About 150 residents attended a meeting with Mastic-Moriches-Shirley Community Library officials Thursday about a $33.5 million bond proposal to construct a new facility.
Library officials say their existing building on William Floyd Parkway in Shirley needs replacing because it has only 37 parking spaces, is outdated and no longer suitable to serve the 56,000 residents in the district. The building hasn’t seen many improvements in the past 30 years, they say.
The bonding proposal, to be voted on Feb. 7 in a referendum, calls for a new $38.5 million library on the former Links golf course, about a mile south of the current library. Brookhaven Town owns part of the golf course and has agreed to donate the property for the library. The remaining $5 million is to come from cash reserves.
But many who use the existing library say constructing a new building would raise taxes too much.
“We object to it,” Ray Keenan, president of the Manor Park Civic Association, said before the meeting Thursday.
“It’s very expensive and in the wrong direction,” Keenan said.
The meeting was held in Mastic Beach at William Floyd High School and no public speakers were allowed.
In an interview, Orlando Jimenez, a supporter of the project and president of Friends of Mastic Moriches Shirley Community Library said, “This community deserves better than what we have. Much better . . . If we don’t invest in our future, this community will never expand.”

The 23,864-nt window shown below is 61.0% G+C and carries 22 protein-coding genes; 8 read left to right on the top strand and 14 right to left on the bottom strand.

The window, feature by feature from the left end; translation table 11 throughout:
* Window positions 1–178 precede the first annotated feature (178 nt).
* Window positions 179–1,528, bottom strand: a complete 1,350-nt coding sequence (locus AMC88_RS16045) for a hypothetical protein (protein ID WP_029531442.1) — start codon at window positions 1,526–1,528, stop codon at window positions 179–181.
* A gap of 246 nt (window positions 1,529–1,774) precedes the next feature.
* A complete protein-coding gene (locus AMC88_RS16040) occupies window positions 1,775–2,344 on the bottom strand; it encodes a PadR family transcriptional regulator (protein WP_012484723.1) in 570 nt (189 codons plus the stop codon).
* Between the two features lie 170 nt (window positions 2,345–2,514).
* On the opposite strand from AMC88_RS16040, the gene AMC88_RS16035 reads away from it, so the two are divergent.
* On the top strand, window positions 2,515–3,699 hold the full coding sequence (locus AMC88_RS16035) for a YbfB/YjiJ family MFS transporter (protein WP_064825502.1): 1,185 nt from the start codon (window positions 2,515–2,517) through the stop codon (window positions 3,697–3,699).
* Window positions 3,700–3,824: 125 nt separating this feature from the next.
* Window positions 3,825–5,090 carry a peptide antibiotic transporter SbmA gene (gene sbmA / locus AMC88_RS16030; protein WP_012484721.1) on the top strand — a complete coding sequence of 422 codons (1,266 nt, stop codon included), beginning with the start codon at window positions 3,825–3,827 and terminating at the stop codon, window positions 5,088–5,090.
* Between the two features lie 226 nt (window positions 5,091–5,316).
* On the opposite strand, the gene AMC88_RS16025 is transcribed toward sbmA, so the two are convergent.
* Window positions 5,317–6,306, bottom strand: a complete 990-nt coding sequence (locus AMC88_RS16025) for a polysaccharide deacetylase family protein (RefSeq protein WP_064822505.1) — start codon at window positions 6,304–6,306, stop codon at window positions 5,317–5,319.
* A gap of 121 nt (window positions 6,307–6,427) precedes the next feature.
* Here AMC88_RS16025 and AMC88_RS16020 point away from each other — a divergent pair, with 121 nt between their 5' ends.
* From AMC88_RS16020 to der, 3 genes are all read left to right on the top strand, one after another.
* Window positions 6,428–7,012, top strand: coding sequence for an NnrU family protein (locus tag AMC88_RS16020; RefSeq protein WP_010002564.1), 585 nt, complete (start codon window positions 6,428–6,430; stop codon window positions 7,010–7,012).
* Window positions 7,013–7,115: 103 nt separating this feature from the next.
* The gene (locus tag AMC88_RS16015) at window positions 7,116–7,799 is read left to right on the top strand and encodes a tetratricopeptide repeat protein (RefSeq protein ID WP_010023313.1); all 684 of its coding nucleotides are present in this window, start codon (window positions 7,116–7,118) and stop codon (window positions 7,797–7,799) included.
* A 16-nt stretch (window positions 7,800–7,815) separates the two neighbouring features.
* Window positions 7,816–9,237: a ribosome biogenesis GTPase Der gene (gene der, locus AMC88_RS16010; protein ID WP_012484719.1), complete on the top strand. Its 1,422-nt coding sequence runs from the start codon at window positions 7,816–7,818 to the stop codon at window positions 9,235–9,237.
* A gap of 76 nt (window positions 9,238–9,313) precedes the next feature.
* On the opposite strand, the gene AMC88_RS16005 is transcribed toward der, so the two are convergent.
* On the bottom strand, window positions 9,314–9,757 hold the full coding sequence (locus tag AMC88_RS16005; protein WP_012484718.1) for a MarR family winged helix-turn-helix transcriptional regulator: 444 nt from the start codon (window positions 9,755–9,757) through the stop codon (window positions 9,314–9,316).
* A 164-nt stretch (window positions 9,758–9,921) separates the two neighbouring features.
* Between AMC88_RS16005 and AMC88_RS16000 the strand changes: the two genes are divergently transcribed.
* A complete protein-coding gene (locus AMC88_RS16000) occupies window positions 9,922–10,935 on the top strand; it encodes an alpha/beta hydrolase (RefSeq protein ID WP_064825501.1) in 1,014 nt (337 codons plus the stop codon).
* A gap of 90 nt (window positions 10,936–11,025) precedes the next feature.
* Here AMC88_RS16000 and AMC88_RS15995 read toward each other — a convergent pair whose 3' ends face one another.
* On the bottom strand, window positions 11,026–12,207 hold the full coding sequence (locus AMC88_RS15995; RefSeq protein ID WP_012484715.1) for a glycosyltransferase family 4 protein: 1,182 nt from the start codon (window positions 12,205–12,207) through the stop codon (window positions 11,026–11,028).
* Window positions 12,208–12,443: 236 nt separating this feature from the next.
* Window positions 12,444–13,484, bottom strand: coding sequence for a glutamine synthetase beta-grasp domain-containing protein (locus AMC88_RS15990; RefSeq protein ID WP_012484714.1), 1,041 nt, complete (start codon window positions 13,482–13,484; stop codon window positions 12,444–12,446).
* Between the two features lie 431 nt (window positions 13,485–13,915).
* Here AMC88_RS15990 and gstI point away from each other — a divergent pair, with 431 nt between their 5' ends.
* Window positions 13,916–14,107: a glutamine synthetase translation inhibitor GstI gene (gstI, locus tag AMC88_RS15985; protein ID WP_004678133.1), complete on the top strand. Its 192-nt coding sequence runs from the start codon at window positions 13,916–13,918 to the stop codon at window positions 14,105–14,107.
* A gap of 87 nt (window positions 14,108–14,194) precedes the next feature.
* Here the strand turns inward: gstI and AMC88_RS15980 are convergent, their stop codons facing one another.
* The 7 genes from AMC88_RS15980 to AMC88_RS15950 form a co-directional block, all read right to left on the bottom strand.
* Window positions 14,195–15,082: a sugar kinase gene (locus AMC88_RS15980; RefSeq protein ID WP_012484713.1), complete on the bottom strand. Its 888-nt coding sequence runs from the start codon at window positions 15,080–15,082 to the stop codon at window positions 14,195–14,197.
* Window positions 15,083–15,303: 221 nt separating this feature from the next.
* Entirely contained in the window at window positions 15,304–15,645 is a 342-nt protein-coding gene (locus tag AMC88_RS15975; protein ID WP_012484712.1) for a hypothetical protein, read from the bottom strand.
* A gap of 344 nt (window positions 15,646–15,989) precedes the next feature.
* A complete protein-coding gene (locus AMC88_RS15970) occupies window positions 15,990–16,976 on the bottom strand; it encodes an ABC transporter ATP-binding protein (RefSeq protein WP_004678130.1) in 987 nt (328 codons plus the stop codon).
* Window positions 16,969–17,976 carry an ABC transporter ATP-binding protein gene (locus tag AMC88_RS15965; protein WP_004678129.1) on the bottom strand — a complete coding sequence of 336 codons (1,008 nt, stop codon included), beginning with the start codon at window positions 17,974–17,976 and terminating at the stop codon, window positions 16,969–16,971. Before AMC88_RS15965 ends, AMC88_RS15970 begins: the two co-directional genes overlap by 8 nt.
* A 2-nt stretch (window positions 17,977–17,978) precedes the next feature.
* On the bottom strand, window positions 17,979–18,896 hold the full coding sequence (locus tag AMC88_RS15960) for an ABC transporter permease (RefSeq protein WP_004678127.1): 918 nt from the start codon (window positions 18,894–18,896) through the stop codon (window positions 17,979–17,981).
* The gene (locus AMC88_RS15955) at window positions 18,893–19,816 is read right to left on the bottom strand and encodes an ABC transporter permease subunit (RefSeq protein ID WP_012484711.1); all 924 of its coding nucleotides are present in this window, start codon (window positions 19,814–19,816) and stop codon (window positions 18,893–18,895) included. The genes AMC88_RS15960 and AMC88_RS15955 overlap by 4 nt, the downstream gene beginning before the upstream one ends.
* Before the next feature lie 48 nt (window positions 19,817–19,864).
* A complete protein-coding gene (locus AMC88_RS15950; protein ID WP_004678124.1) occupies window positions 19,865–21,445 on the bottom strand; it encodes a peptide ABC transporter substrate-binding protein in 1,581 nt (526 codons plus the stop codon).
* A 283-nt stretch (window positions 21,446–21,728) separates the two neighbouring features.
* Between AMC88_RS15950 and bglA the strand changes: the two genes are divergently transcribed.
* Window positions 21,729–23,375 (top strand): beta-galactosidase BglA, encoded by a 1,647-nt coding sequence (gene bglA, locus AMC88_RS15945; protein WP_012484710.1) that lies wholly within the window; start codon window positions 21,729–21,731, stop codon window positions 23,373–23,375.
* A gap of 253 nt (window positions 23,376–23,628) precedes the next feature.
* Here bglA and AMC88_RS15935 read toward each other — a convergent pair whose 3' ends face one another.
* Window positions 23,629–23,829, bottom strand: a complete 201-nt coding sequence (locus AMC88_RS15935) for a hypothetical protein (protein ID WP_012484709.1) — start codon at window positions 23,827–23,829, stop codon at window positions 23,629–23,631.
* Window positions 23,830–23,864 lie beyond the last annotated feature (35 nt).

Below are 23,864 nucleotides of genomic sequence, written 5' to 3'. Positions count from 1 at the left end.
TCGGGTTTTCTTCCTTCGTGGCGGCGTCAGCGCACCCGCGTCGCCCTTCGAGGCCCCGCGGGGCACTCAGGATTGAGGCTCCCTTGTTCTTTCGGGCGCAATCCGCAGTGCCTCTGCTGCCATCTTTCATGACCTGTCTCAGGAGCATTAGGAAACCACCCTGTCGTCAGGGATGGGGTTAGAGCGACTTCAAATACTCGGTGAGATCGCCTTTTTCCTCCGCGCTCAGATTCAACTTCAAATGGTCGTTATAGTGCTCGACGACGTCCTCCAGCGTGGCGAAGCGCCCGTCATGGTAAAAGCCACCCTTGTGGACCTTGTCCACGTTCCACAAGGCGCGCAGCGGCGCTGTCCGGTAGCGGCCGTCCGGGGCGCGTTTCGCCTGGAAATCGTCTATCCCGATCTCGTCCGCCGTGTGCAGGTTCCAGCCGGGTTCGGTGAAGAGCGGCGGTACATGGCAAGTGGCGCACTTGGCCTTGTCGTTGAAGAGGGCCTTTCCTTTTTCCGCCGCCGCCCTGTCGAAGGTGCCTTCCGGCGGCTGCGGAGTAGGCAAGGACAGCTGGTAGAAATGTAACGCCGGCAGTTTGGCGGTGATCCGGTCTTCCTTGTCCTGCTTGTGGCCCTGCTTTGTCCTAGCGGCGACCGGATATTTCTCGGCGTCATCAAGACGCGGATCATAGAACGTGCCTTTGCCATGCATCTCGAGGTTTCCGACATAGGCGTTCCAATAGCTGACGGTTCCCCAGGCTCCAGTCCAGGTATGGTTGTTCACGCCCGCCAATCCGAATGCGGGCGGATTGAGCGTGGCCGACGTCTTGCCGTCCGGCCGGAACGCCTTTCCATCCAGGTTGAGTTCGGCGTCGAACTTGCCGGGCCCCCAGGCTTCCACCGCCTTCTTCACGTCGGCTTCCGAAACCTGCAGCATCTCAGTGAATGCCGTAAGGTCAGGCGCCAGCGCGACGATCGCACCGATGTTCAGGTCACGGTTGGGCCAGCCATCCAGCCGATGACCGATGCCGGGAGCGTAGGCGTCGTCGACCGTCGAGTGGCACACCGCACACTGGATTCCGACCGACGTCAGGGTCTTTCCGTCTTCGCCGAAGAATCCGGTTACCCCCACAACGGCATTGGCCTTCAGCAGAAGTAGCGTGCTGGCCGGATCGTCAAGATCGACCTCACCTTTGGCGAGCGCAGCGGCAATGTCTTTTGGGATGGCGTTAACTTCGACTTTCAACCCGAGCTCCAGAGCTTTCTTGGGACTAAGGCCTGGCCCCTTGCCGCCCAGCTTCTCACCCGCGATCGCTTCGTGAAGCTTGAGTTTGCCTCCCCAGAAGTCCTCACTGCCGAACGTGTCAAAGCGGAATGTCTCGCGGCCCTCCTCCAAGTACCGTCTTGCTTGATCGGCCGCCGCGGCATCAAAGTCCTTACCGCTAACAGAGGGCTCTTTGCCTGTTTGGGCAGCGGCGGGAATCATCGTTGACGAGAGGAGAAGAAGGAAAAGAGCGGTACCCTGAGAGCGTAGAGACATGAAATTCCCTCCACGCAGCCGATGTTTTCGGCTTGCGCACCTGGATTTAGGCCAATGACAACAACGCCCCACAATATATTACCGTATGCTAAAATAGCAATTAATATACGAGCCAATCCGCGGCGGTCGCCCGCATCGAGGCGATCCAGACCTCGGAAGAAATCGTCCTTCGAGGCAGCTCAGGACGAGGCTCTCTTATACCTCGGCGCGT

Library officials, who responded only to written questions, said public transportation would be available once roads are built and that renovations to the existing library could be as high as $25 million.
Some residents have proposed instead that the district purchase a former bowling alley site across the street from the library and convert it to public use. Library officials said that building can’t sustain a second floor.
Brookhaven Town Councilman Dan Panico said he supports the proposal, but said the decision is ultimately up to residents.
“The people of our area deserve a first-class facility like that which is proposed, Panico said in a text message Thursday. “This is an investment in the community and in what will be a vibrant and dynamic public space for the children and families of our area.”
“It is ultimately the decision of those within the boundaries of the referendum to decide.”
The proposal is the result of a series of visioning meetings starting in 2015 in which the majority of the roughly 100 residents who participated recommended the proposed library.
“And that’s why we chose to build new,” library board president James Mazzarella said Thursday.
NOTE: An earlier version of this story incorrectly stated the amount of the proposed bonding.